stars

Welcome my dear friends. Enjoy your visit and share your thoughts. Thank you, much love

Thursday, 30 January 2014

Letting Go of Holding On

Letting Go of Holding On


Posted by Moonlight Gypsy on January 30, 2014 at 7:45pm
Holding on to a habit like a daily walk seems pretty harmless and even admirable. But think about the intensity with which we dogmatically hold on to our opinions and beliefs. Don't we often do damage to ourselves and others by determinedly clutching at opinions and beliefs that have little or no objective reality? Think about married couples fighting over the right temperature at which to set the thermostat or the correct way to stack the dishwasher. They each have strong opinions and arguments for a specific point of view. Watching sitcom couples struggle with this level of unresolved conflict can occasionally be funny. Living this way can be painful.

.
The Buddha taught that it is usually a mistake to believe that any opinion or situation is objectively good or bad since everything depends on the perspective of the viewer. We see this in the horror of war, where one side can be rejoicing over the body count while the other is mourning its losses. Each side is attached to and invested in its own beliefs and opinions and holding on, no matter what the cost. What we each have in our lives thus are wanted and unwanted experiences, which are almost entirely dependent on individual opinions, preferences, and desires.
.
We suffer because of a lack of validity knowing and understanding reality, what it is and how it works. The Buddha taught that it is like a group of blind men touching an elephant and then trying to describe what an elephant is. The one holding a leg says that an elephant is like a pillar, the one holding the tail emphatically says that it is like a rope, while the one confronting its side is quite sure the elephant is a wall. Because we are not totally aware or conscious, we have little ability to see and comprehend the whole.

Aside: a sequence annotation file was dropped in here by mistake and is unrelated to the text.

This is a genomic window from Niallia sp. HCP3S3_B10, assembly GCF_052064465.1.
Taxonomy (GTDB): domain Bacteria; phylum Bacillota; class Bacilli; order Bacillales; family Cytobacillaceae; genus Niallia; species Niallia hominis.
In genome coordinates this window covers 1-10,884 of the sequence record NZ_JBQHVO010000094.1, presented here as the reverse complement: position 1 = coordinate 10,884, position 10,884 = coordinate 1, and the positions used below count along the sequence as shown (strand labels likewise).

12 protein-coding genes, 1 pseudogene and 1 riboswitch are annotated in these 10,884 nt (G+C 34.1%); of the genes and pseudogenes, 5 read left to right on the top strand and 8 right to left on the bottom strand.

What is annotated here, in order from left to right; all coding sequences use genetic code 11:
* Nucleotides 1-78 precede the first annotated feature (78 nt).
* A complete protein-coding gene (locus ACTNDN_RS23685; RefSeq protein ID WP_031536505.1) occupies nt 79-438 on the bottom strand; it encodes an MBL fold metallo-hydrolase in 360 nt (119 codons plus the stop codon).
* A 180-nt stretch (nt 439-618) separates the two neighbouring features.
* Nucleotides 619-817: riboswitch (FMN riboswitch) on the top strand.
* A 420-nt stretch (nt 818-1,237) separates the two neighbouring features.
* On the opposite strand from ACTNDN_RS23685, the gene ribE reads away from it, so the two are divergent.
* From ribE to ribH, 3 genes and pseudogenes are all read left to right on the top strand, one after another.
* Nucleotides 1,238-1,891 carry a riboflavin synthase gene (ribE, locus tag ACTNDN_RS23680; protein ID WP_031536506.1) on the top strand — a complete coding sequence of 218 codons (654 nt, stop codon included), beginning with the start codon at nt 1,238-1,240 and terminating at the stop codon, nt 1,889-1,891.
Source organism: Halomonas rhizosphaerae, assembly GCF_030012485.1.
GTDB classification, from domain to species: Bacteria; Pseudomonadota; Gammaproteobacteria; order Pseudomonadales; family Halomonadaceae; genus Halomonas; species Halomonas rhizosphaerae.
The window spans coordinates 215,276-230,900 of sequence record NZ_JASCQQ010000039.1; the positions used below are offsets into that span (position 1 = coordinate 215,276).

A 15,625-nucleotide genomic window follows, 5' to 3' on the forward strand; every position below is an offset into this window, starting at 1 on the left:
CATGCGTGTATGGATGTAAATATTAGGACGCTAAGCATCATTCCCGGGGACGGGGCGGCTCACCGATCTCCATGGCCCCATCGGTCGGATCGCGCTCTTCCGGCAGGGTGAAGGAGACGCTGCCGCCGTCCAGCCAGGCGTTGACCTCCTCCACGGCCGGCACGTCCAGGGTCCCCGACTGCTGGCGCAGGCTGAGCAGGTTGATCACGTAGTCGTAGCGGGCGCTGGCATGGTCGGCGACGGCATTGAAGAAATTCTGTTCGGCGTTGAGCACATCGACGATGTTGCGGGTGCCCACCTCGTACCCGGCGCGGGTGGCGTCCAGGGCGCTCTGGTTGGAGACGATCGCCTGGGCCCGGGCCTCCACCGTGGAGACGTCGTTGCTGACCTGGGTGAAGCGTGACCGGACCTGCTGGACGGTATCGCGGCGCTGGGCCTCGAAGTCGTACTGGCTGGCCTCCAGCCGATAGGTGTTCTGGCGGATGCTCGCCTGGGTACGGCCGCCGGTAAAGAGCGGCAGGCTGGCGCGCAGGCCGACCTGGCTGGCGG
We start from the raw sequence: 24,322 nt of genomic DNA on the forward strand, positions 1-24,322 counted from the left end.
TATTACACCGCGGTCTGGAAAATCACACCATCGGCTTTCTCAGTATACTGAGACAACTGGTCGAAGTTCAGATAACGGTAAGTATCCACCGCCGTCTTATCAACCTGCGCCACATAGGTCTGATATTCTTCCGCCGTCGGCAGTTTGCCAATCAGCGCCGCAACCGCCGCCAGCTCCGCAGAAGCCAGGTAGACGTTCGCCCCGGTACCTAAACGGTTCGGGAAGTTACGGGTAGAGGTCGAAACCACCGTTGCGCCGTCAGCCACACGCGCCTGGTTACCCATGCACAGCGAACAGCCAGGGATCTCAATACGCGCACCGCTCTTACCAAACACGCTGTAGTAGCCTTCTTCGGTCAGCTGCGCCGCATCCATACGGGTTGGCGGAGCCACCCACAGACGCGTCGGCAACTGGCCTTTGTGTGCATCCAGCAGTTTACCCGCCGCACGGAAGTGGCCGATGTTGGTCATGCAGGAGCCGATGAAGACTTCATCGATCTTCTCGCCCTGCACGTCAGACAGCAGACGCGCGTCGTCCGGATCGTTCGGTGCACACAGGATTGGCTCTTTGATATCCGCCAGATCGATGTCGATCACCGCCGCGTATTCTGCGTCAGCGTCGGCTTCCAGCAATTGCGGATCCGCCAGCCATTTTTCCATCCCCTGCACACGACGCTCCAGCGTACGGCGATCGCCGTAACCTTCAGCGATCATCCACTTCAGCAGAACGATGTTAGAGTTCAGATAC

.
Mindlessly and rigidly holding on to anything exacts a heavy price. Think about how much energy and attention we have invested in maintaining and holding together our own self-image and persona. What a relief it is when we let down our guard and allow ourselves to be authentic and real. When we stop holding on, it's a little like taking off our shoes and allowing ourselves to relax. It's like taking a breather in the midst of hard work. It feels very good.
.
The self is not a solid entity, yet we congeal around that self-concept until it becomes a continuous activity centered around a tightly held, cherished egotism. From this, all kinds of mischievous forms of selfishness arise. Buddhists say that we suffer as a result of our believing that things are permanent; we suffer because we believe that things truly, objectively, lastingly exist. We suffer because we think that our opinions and concerns are important and have lasting reality.
.
We take ourselves so seriously that we tend to believe that our moods and emotions are real entities. When Andy, for example, gets angry with his twin sister Rachel, his feelings are so intense that, for the moment at least, he wants to annihilate her. Fortunately for Rachel, Andy's method of attack is limited to sarcasm and withering looks. Usually Andy's anger blows over within a short period of time. In fact, as soon as Andy sees tears well up in Rachel's eyes, his anger turns to sadness and guilt. He realizes he has been mean, and he tries to make it up to her. For her part, Rachel says she understands, although she actually doesn't, and she usually has some form of passive-agressive feedback that will quickly reignite Andy's fury.
.
 Andy and Rachel have been playing our versions of this scenario since the days when they shared a playpen. Why don't they ever let it go and develop more evolved and mature ways of working things through? The bigger question, of course, is: Why can't any of us ever let go of our need to "win," or "be right," or just "show up the other guy?" Too often we would rather be right than happy and in harmony. The cost of this kind of clinging can be immense.

.
Exerpted from Letting Go of the Person You Used to Be, by Lama Surya Das

With love to my blogger friends

No comments :

Post a Comment

AYÚDEME PROSPERAR, IGUAL QUE TÚ

AYÚDEME PROSPERAR, IGUAL QUE TÚ
HELP ME PROSPER, JUST LIKE YOU